Another major talking point for “literary fiction” is the social commentary. Fiction within this area often focuses on some aspect of the human condition and makes a comment on politics, society, or something similar. This is not unique to “literary fiction” though as various works within various genres do the same. The Hunger Games is a political commentary that also discusses the social repercussions of elitism, and zombie films are often commentaries on consumerism. If genre fiction can easily incorporate themes of the human condition and comment on society and politics, why should “literary fiction” be given praise for doing that and only that?
Critics and readers do acknowledge that the lines between “literary” and “genre” fiction are blurred. Margaret Atwood and George Orwell are often cited for producing works that waver between science fiction (a genre) and literary fiction. Another hallmark of “literary fiction” is a darker tone than traditional genre fiction, but even that can be seen in popular works such as A Song of Ice and Fire, The Hunger Games, and more. Darker tones are popular right now, and seen as groundbreaking against a perceived backdrop of too much optimism. At the same time, a lot of readers are turning away from darker stories right now to look at the hopeful ones being produced by authors who seek solace in writing happiness during these perilous times.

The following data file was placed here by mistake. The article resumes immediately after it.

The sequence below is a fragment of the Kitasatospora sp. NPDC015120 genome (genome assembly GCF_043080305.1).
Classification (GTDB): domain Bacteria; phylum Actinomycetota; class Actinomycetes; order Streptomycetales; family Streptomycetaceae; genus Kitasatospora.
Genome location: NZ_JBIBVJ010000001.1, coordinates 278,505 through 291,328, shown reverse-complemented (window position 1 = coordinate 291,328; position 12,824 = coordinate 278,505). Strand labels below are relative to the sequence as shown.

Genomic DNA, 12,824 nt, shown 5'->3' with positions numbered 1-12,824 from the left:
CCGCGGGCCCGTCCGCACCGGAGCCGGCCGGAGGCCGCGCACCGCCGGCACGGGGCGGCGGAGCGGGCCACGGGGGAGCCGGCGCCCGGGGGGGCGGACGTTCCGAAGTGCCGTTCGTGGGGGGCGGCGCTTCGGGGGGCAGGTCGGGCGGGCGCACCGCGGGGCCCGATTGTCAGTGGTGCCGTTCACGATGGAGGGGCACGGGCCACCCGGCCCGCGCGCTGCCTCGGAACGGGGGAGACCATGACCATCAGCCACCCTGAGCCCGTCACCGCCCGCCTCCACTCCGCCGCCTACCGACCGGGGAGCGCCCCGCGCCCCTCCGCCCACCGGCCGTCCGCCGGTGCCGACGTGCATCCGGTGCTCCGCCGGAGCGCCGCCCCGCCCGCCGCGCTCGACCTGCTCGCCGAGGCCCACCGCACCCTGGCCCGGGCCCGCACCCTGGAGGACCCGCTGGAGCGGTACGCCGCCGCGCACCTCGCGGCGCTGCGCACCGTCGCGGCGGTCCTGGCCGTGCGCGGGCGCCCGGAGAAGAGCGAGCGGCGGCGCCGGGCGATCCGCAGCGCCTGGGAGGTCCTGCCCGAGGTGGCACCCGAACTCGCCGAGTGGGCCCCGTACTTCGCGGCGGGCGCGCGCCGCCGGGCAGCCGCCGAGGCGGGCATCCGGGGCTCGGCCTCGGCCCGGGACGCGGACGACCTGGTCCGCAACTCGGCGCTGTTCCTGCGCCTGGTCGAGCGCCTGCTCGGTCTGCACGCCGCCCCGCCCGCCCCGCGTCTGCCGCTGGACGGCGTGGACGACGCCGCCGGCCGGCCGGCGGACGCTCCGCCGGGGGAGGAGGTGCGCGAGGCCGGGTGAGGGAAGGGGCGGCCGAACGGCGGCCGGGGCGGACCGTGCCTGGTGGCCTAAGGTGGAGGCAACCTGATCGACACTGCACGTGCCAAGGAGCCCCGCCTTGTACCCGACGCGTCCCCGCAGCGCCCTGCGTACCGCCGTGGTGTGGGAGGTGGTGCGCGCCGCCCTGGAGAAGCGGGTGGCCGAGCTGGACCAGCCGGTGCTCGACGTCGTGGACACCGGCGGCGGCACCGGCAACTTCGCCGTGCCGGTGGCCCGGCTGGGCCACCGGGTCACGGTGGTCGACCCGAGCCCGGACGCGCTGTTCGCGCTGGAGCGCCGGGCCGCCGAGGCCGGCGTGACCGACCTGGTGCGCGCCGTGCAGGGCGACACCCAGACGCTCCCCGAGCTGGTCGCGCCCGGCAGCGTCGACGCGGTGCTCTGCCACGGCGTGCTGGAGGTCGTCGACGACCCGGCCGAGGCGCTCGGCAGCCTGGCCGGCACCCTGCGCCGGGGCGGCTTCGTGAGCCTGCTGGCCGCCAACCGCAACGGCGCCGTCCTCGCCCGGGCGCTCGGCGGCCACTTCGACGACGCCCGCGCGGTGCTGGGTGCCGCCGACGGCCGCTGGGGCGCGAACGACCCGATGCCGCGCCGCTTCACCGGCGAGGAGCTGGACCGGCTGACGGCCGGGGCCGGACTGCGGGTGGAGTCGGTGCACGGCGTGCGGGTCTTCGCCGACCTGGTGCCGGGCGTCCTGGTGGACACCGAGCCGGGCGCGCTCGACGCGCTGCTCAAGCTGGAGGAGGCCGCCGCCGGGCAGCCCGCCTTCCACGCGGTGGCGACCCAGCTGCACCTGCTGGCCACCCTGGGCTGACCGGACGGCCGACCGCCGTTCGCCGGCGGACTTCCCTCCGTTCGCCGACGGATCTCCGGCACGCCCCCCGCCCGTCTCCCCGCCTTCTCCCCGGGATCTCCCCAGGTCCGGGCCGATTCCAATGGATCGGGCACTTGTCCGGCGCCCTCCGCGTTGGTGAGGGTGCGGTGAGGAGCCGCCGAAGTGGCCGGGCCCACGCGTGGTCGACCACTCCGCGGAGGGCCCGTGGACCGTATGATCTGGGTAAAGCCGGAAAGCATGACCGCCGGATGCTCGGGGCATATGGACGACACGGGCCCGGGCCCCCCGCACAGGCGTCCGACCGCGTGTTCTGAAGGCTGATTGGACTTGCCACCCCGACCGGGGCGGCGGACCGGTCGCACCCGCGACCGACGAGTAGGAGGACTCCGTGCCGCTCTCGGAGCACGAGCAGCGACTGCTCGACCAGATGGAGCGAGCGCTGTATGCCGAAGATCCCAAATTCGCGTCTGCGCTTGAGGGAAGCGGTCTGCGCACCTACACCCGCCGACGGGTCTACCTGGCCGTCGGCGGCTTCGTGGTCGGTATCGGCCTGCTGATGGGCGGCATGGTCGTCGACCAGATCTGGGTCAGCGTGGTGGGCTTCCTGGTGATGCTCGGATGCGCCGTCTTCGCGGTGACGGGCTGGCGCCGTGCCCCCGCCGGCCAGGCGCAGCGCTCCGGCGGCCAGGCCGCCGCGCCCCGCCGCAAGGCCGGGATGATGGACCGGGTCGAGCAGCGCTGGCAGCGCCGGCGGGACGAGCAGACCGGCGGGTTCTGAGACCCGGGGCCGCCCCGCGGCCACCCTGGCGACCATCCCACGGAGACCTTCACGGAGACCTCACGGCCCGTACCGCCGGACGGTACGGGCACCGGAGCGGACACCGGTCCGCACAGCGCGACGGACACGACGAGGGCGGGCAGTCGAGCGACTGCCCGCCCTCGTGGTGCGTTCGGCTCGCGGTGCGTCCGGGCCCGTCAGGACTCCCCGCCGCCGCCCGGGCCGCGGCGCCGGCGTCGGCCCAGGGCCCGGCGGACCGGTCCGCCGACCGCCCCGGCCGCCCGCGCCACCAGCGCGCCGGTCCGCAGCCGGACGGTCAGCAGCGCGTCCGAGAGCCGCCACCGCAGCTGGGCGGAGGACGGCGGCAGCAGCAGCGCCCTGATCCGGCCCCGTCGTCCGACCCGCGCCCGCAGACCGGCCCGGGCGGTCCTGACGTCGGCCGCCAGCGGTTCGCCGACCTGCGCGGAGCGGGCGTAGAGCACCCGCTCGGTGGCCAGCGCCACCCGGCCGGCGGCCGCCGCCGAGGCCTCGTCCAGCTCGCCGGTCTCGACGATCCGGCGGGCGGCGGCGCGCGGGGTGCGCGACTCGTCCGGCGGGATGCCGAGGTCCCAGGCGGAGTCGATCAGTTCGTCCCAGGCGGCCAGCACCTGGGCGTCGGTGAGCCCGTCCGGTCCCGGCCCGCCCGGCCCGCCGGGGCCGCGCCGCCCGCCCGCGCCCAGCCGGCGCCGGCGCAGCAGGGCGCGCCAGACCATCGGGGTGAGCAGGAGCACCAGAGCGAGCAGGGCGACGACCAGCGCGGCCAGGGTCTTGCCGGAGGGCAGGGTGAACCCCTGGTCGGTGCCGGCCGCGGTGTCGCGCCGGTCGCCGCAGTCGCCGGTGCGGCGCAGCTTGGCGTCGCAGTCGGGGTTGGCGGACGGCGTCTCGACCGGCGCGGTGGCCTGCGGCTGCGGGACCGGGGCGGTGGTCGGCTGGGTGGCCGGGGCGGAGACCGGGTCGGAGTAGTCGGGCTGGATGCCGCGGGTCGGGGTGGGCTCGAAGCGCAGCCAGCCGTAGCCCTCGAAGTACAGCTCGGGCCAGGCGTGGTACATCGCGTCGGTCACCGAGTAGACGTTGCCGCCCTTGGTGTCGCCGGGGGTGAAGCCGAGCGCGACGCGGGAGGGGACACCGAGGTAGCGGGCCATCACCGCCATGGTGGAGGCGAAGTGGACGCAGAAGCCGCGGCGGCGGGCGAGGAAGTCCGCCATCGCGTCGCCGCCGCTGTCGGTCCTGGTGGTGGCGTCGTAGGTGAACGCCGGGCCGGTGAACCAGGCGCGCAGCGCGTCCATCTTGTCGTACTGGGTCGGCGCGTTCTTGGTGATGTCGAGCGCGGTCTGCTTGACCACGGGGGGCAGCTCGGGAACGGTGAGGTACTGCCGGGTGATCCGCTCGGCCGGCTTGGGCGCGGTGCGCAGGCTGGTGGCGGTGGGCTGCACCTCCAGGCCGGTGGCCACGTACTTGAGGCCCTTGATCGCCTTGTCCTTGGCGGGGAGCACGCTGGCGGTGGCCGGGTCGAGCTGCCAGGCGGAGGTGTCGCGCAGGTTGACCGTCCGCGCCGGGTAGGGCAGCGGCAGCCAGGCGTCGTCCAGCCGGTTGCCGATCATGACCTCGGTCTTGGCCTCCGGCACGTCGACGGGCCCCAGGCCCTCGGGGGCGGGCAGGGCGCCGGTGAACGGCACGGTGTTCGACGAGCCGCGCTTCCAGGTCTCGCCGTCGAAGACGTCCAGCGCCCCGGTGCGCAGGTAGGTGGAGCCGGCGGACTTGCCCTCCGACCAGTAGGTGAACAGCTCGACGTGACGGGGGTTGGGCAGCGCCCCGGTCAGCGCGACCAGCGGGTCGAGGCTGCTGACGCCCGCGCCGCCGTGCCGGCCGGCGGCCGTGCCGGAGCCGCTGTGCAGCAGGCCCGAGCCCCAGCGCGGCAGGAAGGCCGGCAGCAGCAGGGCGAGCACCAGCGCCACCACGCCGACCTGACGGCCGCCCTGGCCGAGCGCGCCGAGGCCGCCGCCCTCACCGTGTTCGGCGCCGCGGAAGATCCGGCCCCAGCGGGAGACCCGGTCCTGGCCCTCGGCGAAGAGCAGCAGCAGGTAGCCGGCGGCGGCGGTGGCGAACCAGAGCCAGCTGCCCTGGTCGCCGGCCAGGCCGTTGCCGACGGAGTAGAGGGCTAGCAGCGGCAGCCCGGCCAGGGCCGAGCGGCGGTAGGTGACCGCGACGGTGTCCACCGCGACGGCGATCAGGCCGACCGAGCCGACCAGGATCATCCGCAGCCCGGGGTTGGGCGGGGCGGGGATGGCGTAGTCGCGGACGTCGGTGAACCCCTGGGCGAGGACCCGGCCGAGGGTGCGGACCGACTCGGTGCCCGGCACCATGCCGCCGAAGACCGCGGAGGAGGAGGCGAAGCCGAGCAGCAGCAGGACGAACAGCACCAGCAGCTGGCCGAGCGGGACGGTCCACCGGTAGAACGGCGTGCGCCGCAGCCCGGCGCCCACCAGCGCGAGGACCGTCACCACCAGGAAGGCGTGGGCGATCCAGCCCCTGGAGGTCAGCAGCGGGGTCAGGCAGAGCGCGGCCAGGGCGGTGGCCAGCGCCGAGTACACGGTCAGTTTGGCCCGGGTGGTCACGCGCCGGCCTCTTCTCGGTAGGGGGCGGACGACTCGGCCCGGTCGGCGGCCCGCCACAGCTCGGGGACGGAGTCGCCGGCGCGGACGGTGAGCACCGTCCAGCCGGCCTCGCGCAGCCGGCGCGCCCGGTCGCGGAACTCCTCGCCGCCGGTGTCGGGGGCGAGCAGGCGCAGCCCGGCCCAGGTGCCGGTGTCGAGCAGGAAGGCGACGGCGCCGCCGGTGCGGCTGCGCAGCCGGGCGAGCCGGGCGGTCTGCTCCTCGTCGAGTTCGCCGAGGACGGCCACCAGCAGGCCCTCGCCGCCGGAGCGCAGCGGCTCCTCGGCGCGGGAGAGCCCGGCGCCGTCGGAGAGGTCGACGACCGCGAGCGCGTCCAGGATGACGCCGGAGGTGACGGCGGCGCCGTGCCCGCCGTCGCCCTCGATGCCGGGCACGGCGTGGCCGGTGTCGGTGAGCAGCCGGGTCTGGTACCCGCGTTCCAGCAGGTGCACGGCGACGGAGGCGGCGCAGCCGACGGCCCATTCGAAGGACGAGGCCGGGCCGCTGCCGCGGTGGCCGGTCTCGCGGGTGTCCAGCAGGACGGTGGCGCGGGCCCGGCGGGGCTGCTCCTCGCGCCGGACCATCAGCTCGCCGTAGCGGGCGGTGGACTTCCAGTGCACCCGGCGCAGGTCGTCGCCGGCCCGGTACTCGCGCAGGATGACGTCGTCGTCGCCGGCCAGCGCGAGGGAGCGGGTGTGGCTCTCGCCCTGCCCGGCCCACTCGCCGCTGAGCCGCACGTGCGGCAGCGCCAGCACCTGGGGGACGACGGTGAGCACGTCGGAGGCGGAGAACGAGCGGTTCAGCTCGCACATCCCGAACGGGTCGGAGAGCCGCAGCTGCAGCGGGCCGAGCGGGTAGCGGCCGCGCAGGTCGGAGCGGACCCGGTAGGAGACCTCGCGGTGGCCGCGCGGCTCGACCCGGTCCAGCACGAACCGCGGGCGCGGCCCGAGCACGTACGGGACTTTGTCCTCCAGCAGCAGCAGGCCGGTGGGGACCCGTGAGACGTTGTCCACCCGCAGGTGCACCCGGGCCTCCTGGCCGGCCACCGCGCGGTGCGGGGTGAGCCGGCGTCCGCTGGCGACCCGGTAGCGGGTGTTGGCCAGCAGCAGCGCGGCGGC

Does it matter?
I mean ultimately? In the big picture sort of way? No. It doesn’t really matter in the long run when we’ve got so much else going on in the world that needs attention and action. My blog post is unlikely to influence literary agents, critics, publishers, or anyone else for that matter. Literary fiction will continue to be defined and written and published, and there will still be those that believe it transcends genre fiction in some manner. There will also still be writers like my professor who believe genre fiction is trash, especially if it’s popular. And there will be other writers, readers, and critics who prioritize literary fiction over genre fiction.